Why are the Steam Sales are so darn effective?
As someone who’s worked in PR, sales, and marketing for a few years now, sometimes I like to think that I’m “above” the reach of typical advertising and market tactics. Just like someone who works in film can’t sit through a movie without picking apart the shots, or a game developer can’t help but analyze how well the character camera works with the level design, so it goes for us flacks. We see an animated web banner or a Black Friday flier, and we start thinking about whether the branding is effective, the virality of the content, the effectiveness of the messaging, and a lot of other buzzwords we are ashamed to know.
As such, it takes a very effective piece of marketing to make me take notice – and, rarely, to actually put me into a frenzy of drooling, ravenous, I’ve-gotta-buy-that consumerism. One company is able to do this to me, consistently, year after year: Valve, with their recurring holiday sales on Steam, their digital game distribution platform. The Steam Sales may well represent some of the smartest marketing in gaming and e-commerce today.
Plenty of other stores, digital and otherwise, have slashed prices during the holidays. What is it that drives me to spend my money on Steam, rather than Origin or Good Old Games?
Gamification that Goes Somewhere
By now, we’ve seen the places that gamification can apply, and read many times about its effectiveness in using game mechanics to engage people in everyday tasks. It’s easy to forget where the practices come from, and sometimes it seems charmingly, ironically “retro” to use gamification for actual games. The last few Steam Sales have found a use for gamification tactics that promote their catalog brilliantly.
Gamers have been split over the concept of achievements for their own sake for some time, but one would be hard-pressed to find someone unwilling to hunt in-game achievements when there are actual material rewards on the line. In their last few sales, Steam and its many partners have taken to adding new, themed achievements to their promoted titles, and attached tangible gains to them: complete a certain number of specific achievements, and you can wind up winning store discounts, exclusive DLC, or even free games in some cases.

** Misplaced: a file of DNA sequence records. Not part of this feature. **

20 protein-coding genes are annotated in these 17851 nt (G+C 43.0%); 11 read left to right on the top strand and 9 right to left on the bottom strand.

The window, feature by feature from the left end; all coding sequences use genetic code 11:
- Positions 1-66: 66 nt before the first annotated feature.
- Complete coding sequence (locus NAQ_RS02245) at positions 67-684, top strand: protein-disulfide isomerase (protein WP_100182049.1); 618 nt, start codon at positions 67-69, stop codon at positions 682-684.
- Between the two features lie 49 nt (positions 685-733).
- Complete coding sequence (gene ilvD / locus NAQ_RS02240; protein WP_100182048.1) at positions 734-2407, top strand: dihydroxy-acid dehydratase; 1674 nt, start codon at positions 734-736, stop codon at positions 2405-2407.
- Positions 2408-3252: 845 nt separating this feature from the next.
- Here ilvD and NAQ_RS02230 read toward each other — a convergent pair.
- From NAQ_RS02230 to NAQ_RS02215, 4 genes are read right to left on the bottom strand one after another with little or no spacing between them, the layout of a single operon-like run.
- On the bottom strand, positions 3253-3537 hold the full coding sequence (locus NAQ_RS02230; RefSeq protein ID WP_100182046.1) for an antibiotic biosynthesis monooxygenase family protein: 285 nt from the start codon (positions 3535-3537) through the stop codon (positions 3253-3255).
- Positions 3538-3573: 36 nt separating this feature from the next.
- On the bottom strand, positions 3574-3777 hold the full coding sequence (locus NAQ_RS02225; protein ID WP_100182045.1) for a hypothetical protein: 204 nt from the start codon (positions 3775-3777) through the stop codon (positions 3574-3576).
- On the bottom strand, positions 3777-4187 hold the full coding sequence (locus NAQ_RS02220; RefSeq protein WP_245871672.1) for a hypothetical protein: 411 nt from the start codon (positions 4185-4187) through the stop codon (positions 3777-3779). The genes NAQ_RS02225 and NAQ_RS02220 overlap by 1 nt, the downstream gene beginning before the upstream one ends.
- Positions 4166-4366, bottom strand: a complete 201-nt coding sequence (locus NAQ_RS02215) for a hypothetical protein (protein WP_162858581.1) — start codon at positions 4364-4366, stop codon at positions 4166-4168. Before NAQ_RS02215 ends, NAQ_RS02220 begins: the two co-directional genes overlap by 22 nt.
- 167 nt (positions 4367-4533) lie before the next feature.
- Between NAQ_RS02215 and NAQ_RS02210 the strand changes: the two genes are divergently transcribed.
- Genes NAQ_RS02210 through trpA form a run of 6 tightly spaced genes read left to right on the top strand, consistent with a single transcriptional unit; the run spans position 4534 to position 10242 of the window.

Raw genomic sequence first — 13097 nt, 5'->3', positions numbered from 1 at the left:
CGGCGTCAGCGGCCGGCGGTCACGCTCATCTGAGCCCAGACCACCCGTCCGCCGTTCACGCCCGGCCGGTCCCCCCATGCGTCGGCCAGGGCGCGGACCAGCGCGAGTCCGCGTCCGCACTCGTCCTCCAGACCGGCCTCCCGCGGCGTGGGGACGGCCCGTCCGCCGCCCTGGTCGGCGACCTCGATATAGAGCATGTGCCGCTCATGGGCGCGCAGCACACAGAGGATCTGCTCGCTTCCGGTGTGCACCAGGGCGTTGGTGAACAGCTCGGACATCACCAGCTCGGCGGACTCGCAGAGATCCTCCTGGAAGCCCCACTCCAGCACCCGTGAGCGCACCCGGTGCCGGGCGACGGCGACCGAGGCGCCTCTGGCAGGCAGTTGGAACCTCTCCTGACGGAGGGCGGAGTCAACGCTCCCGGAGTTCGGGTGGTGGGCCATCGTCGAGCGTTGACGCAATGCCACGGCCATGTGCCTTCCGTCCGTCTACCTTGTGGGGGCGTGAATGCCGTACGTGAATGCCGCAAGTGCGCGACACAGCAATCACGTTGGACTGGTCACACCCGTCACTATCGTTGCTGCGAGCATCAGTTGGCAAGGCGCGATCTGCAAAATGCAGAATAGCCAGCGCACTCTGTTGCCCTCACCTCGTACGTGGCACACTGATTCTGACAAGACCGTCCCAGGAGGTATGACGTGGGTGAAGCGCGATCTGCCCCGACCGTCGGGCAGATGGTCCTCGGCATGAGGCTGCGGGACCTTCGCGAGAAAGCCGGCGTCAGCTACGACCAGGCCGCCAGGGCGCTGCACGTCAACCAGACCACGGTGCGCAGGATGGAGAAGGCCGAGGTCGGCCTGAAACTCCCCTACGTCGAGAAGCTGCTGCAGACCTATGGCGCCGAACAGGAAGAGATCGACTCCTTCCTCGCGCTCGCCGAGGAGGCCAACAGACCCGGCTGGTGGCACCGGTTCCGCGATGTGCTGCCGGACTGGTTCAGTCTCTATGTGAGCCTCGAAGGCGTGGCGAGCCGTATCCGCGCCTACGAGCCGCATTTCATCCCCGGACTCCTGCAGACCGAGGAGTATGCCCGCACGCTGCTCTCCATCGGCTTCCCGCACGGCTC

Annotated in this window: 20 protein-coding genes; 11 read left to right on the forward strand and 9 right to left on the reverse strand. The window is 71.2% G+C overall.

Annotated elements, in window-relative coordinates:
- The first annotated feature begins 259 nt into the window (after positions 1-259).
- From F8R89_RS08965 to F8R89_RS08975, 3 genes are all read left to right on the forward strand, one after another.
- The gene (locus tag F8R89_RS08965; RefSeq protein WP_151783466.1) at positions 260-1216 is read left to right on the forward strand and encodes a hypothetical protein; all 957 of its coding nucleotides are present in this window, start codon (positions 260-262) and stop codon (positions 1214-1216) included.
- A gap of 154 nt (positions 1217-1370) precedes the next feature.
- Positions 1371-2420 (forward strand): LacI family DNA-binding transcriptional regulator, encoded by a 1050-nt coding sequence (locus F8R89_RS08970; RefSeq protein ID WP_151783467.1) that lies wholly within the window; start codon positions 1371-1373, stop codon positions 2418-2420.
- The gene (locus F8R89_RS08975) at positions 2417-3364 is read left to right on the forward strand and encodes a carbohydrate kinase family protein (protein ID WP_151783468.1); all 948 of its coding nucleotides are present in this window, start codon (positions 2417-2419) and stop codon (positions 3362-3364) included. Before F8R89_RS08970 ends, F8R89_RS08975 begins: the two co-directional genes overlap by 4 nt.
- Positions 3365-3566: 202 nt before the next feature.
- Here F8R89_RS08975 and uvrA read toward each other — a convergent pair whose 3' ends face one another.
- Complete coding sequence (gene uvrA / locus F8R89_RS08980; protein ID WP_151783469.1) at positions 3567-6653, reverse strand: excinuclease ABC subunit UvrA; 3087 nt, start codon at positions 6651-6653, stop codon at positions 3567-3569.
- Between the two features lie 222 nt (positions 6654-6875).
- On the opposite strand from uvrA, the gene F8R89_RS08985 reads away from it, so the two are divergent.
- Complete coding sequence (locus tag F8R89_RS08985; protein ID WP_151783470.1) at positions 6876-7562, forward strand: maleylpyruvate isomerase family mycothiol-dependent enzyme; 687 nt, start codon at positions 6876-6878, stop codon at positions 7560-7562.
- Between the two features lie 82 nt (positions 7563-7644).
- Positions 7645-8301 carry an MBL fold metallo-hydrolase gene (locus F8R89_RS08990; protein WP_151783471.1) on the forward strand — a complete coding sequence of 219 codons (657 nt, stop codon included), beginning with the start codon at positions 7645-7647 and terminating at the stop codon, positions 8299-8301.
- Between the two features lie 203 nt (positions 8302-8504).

These achievements, of course, are tied to a select list of promoted titles, which means you have to be lucky enough to own them to get those rewards. If you don’t own them, though, you’re in luck – those titles just happen to be on sale right now for a steep discount.
This, by itself, is wonderfully clever, and gives gamers an entirely new incentive (beyond a reduced price) to look into a title they might have never otherwise considered. Where the tactic really shines, however, is in areas some marketers fail to consider. For starters, the last few Steam Sales have seen an increasing number of these special achievements linked to free-to-play games, a genre Valve has started to heavily increase their efforts in lately. Maybe only a limited number of gamers are willing to justify a full purchase just to chase down a small reward, but far more are likely to spend some time checking out a free game if it means collecting valuable achievements and bonuses. Simply by adding an achievement, Steam has bought themselves probably thousands of fresh installs, and coaxed players into spending time trying out games they might not have ever given a second glance.